Furthermore, the great advances in antiviral production and intensive care treatment in hospitals make treatment of many viral diseases possible. Indeed, the first successful treatment of human rabies was recently reported in the United States, indicating an optimistic outlook for the coming years [11], highlighting the importance of early diagnosis if rabies treatment is to be effective.

Laboratory specimens used for antemortem diagnosis include serum, cerebrospinal fluid, saliva, corneal impressions and biopsy of highly innervated regions such as neck-skin [6,7,12]. The rabies virus (RABV) is usually present in nerve cells surrounding the bases of hair follicles. Neck-skin biopsies are analyzed by a fluorescent antibody test (FAT) in frozen sections of the biopsy and by reverse transcription–polymerase chain reaction (RT-PCR) on RNA extracted from the biopsy [7].

We examined a molecular method for diagnosing human rabies based on RT-PCR of neck-skin biopsies. This method could become an important tool for rabies diagnosis, particularly in antemortem samples.

 

Material and Methods

Samples

Ten approximately 1 cm2 samples of neck-skin biopsy collected in 2005 from nine patients from Augusto Correa, Pará, suspected of having rabies were analyzed. Two samples, registered as 4793a and 4795, were collected before the patient's death, and samples registered as 5446, 5447, 5448, 5449, 5450, 5451, 5452 and 5453 were collected postmortem. Samples 4795 and 5446 were collected antemortem and postmortem, respectively, from the same patient.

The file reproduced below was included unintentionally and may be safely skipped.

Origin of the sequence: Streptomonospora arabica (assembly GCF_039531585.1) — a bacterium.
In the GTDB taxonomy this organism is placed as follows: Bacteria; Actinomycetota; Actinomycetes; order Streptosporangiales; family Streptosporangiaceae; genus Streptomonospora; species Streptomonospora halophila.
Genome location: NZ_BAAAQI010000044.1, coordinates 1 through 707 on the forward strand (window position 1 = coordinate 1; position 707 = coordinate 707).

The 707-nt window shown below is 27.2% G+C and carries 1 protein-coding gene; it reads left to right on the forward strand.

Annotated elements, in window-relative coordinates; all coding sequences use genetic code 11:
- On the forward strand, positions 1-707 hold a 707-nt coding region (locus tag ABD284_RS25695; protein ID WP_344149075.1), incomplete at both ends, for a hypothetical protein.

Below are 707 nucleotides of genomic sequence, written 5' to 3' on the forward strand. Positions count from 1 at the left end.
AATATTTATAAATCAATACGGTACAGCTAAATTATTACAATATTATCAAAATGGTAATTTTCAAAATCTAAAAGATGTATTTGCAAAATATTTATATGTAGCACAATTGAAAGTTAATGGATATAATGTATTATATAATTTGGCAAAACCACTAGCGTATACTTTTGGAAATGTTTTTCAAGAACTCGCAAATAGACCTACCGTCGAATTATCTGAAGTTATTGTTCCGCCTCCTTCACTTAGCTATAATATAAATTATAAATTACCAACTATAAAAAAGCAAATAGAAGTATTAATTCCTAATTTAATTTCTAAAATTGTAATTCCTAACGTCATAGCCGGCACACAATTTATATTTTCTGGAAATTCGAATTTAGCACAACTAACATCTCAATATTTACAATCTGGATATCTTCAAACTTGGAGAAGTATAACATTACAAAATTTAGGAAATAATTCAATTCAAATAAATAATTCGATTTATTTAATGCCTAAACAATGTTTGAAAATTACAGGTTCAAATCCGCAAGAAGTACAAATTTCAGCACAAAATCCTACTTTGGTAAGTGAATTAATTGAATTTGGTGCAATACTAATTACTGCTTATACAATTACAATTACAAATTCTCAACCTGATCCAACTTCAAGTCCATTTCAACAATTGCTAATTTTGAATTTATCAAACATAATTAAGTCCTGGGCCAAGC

Brain samples were collected postmortem from the same nine patients from Augusto Correa suspected of having rabies and were registered as 4793b*, 5446*, 5447*, 5448*, 5449*, 5450*, 5451*, 5452* and 5453*.

Fluorescent antibody test (FAT) and mouse inoculation test (MIT)

All the brain samples were diagnosed as positive for rabies by FAT [13] and MIT [14] in the Instituto Evandro Chagas, Pará, Brazil.

RT-PCR and DNA sequencing

Neck-skin samples were cut into small pieces with a scalp and submitted to total RNA extraction with Trizol® (Invitrogen), according to the manufacturer's instructions. A reference strain (Challenge Virus Standard-CVS) was used as a positive control; RNA extracted from uninfected mouse brain tissue and ultra-pure water were used as negative controls. Reverse Transcription (RT) and Polymerase Chain Reaction (PCR) were performed using sense primer 504 (5'-TATACTCGAATCATGATGAATGGAGGTCGACT-3') and antisense primer 304 (5'-TTGACGAAGATCTTGCTCAT-3') targeted to the region corresponding to the nucleoprotein (N) gene, as previously described [15]. An aliquot of 5 mL of extracted RNA was included in the RT mixture containing 1X first-strand buffer, 40U RNAseOUT, 1.3 mM dNTP, 1 pmol/µL of primers 504 and 304, 8.5 mM DTT, 200 U M-MLV reverse transcriptase (InvitrogenTM), and RNase-free water to a final volume of 47µL. For PCR amplification, 10µL of cDNA generated in the RT reaction was added to a PCR mixture containing 1X PCR buffer, 1pmol/µL of primers 504 and 304, 0.2 mM dNTP, 2.4 mM MgCl2, 2.5 U Taq DNA recombinant polymerase (InvitrogenTM), and RNase-free water to a final volume of 102µL. Reactions were performed in an EppendorfTM thermocycler with a cycle of 60 min at 42ºC for RT and a cycle of 1 min at 94ºC followed by 40 cycles of 30 seconds at 94ºC, 30 seconds at 37ºC and 90 seconds at 72ºC, and a final cycle of 7 min at 72ºC for the PCR reactions. The RT-PCR product was visualized under UV light after gel electrophoresis on 1% agarose gel containing ethidium bromide in TBE buffer.